|M.Sc Student||Reshef Maayan|
|Subject||Cancer Nano-Therapeutics and Instructive Science|
|Department||Department of Chemical Engineering||Supervisor||Professor Avi Schroeder|
|Full Thesis text|
Children's early exposure to science is important for developing their creative thinking and problem solving skills.
In recent years there has been a decrease in the number of students who choose scientific studies in high school and university.
To address this challenge and to have students engage science at a young age, we established a program that allows children to perform thinking exercises combined with hands-on scientific and technological experiments, by utilizing their genuine wonder and materials from the world around them, starting from kindergarten. Young children have investigating minds and are inquisitive about the world that surrounds them, so for them hands-on science can increase knowledge and confidence regarding science in the future. Science education in these early years can help children develop fundamental and essential processing abilities. This is important as studies show that the interest in pursuing science in adult ages starts in children pre middle school and is strongly influenced by their teachers at that time.
In the program the experiments are taught to the students by their own kindergarten and primary school teachers who have a direct ability to facilitate engagement in science and arouse scientific curiosity in their class; these teachers are not experienced science teachers but out-of-field teachers who serve as the children’s main guide in fostering a good attitude toward science.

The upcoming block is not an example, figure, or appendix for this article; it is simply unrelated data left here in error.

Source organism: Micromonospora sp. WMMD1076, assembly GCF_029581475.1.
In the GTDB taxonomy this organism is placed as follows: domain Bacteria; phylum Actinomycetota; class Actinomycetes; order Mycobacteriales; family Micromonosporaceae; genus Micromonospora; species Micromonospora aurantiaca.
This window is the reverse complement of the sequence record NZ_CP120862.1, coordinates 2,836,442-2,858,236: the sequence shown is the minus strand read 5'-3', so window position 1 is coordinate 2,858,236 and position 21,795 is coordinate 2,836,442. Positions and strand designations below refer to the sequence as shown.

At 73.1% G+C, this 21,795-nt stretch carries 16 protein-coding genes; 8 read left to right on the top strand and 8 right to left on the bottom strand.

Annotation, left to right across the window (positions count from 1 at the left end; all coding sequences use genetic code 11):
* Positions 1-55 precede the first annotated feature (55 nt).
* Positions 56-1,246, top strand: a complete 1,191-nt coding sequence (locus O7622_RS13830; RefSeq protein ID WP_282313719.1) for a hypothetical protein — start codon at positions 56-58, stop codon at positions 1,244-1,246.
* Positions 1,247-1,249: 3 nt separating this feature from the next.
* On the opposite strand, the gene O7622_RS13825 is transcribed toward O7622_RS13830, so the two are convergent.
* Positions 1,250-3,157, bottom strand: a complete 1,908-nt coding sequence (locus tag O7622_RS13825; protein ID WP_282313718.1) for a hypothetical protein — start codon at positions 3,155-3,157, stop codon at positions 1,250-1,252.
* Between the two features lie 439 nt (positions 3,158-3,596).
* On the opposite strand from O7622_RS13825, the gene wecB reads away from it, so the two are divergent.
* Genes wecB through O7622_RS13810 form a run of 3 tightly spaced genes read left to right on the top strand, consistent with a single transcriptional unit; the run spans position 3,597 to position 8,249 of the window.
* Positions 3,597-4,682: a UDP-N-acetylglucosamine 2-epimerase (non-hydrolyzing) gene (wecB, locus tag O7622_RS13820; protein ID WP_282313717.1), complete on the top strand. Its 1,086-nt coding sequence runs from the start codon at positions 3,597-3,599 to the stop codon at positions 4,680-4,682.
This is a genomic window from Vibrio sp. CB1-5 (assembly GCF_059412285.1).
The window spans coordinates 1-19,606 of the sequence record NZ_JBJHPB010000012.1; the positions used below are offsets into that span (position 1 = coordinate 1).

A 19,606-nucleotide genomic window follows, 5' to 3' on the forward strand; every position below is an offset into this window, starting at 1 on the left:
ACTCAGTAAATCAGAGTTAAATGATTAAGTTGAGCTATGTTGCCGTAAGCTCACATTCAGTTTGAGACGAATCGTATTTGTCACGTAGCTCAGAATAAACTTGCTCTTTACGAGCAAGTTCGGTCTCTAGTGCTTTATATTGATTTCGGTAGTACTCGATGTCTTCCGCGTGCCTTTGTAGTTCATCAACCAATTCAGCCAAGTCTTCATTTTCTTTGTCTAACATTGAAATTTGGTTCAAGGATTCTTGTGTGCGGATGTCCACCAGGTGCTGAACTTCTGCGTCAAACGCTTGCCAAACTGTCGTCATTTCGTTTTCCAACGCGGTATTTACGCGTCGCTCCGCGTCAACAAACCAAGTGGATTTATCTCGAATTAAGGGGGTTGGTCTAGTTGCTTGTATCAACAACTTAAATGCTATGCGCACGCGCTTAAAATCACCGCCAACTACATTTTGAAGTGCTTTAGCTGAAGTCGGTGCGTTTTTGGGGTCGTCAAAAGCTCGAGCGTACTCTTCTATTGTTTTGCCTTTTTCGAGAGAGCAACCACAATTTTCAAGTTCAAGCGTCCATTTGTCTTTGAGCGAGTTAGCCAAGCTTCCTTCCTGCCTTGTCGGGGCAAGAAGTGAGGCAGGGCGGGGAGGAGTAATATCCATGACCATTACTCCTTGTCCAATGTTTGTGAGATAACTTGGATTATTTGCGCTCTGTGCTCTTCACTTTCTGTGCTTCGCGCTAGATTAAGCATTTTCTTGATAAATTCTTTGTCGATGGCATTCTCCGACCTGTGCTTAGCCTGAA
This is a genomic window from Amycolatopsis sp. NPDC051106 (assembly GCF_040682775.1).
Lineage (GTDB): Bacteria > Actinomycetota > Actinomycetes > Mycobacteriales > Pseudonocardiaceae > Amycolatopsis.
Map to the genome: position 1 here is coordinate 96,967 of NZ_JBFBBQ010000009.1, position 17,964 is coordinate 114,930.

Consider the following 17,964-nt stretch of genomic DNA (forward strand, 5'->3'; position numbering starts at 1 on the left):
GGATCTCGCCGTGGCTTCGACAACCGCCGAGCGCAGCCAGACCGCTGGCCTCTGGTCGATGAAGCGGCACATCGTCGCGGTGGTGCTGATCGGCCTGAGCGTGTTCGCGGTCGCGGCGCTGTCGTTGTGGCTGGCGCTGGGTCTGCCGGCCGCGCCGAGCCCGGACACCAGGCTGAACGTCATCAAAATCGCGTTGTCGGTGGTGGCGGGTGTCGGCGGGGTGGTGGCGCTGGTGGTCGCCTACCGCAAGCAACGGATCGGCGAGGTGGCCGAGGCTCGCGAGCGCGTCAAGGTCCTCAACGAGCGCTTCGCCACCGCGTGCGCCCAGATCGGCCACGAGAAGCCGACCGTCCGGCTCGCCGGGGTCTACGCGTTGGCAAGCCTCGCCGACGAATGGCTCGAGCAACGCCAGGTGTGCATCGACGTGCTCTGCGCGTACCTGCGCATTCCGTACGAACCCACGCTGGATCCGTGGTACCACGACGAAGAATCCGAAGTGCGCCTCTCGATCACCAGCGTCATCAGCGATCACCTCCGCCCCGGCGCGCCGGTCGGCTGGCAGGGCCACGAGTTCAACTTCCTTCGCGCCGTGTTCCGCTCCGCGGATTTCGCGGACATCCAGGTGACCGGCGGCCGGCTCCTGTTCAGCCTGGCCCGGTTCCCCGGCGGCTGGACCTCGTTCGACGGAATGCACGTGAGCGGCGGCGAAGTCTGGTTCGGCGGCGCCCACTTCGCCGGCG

Most primary and kindergarten teachers have little or no knowledge and experience with science and as a result the teachers have concerns about teaching science; this can also be attributed to poor experiences with science in the school years of the teachers themselves and inadequate pre-service preparation of the teachers. In addition, kindergarten teachers are under pressure to teach language and literacy, which causes the teachers to devote less or no time to science.
We found that clear coaching of the teachers with a recipe-like approach, without assuming prior knowledge and making science materials available, will facilitate the teachers’ teaching of science and help them teach basic science and spark interest. Hands-on experiments and a combination of a theoretical tool with learning activities taught by out-of-field teachers can enrich the children’s understanding of scientific terms, contribute to their interest in science in the future and help them become better scientists.